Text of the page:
Van der Gucht, Michael (DNB00)
VAN DER GUCHT, MICHAEL (1660–1725), engraver, born in 1660, was a native of Antwerp. He studied engraving there under Philibert Bouttats, the leading member of a large family of engravers, and in 1673 was admitted to the guild of St. Luke in that city. He came to London about 1690, and was largely employed in engraving title-pages, portraits, and other illustrations for the booksellers, all done with the burin. He engraved a large print of the royal navy from a pen drawing by T. Baston. Van der Gucht died at his house in Bloomsbury on 16 Oct. 1725, aged 65, and was buried in St. Giles's Churchyard. Among his pupils were his two sons, Gerard and Jan Van der Gucht, and George Vertue [q. v.]
Gerard Van der Gucht (1696–1776) engraver, eldest son of the above, born in London in 1696, studied engraving with his father. He also studied drawing under Louis Cheron at the academy in St. Martin's Lane. Obtaining thus a freer hand than his father, he chiefly practised etching. He was also very extensively employed by the booksellers on engravings of small size and little importance. Among his works were a set of engravings from the paintings in the cupola of St. Paul's Cathedral by Sir James Thornhill [q. v.] He also had a large business as a picture-dealer. Van der Gucht died at his house in Lower Brook Street, Grosvenor Square, on 18 March 1776, having had between thirty and forty children by his wife, who survived him. His younger brother, Jan Van der Gucht (1697–1728?), also practised engraving under his father's direction, and worked for some time in Germany. On returning to London he worked in rivalry to his brother in the same line of engraving. He is stated to have assisted Hogarth in some of his earlier plates. He died, however, about 1728, of gout and fever, when only about thirty-one years of age.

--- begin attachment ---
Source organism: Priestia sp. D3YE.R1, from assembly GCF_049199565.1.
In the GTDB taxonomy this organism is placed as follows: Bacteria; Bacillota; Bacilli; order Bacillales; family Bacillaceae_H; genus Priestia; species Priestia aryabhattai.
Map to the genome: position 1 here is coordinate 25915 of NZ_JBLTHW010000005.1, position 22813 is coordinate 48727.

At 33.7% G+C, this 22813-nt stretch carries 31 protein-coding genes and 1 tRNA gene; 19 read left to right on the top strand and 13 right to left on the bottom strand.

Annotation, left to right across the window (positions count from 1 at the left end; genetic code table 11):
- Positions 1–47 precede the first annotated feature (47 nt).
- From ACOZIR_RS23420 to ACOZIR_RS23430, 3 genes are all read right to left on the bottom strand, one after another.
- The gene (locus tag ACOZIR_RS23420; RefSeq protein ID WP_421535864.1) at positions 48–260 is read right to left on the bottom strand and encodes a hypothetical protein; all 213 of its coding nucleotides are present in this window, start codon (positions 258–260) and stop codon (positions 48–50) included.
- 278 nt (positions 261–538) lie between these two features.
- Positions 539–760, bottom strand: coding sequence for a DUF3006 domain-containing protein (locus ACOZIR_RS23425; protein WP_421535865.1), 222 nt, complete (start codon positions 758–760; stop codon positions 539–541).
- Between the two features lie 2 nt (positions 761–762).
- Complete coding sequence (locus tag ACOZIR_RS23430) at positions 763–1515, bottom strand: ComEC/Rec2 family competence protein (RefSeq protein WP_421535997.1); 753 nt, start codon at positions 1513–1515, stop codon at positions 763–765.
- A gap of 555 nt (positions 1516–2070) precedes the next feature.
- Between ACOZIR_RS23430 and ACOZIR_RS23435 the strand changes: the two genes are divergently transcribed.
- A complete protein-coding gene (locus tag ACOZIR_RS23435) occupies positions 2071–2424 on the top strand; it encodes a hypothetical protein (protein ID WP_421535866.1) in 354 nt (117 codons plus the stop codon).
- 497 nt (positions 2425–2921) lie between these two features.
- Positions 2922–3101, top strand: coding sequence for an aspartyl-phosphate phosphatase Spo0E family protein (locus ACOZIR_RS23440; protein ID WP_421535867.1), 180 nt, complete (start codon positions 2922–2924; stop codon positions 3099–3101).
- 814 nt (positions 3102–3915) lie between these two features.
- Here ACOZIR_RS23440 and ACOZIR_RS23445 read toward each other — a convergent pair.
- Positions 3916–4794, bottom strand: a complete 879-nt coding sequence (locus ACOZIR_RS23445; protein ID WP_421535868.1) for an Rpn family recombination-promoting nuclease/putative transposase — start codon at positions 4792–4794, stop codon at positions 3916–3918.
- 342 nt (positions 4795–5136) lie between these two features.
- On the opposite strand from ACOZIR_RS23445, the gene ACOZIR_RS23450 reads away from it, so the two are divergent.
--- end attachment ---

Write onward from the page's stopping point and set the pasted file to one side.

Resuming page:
Benjamin Van der Gucht (d. 1794), painter and picture-dealer, was thirty-second child of Gerard Van der Gucht, and one of twins. He studied drawing in the academy at St. Martin's Lane, and on the foundation of the Royal Academy he became one of the first students in its schools. He painted several portraits of some excellence, the majority known being those of actors, such as Garrick, Johnstone, Moody, and Woodward, some of which were engraved. A portrait of the last-named is in the Lock Hospital. Van der Gucht, however, obtained more repute as a picture-restorer and picture-dealer, and as such was extensively patronised in the highest circles of society. He lived for some time in Pall Mall, on the site afterwards occupied by the Shakespeare Gallery and now by the Marlborough Club. When he inherited his father's house in Upper Brook Street he built a picture gallery on to his house, in which he stored the high-class pictures in which he dealt, charging one shilling to strangers for admission to view the collection. On 21 Sept. 1794, while returning from a visit on business to the Earl of Burlington at Chiswick House, the boat in which Van der Gucht was travelling was run down off Barnes Terrace, and Van der Gucht, though an expert swimmer, was drowned. His collection was sold by auction at Christie's in March 1796. Descendants of the family still remain.[Walpole's Anecdotes of Painting, ed. Wornum; Vertue's Diaries (Brit. Mus. Add. MSS. 23076, &c.); Edwards's Anecdotes of Painters; Rombout and Lerius's Liggeren der St Lukasgilde te Antwerpen; J. Chaloner Smith's British Mezzotinto Portraits.]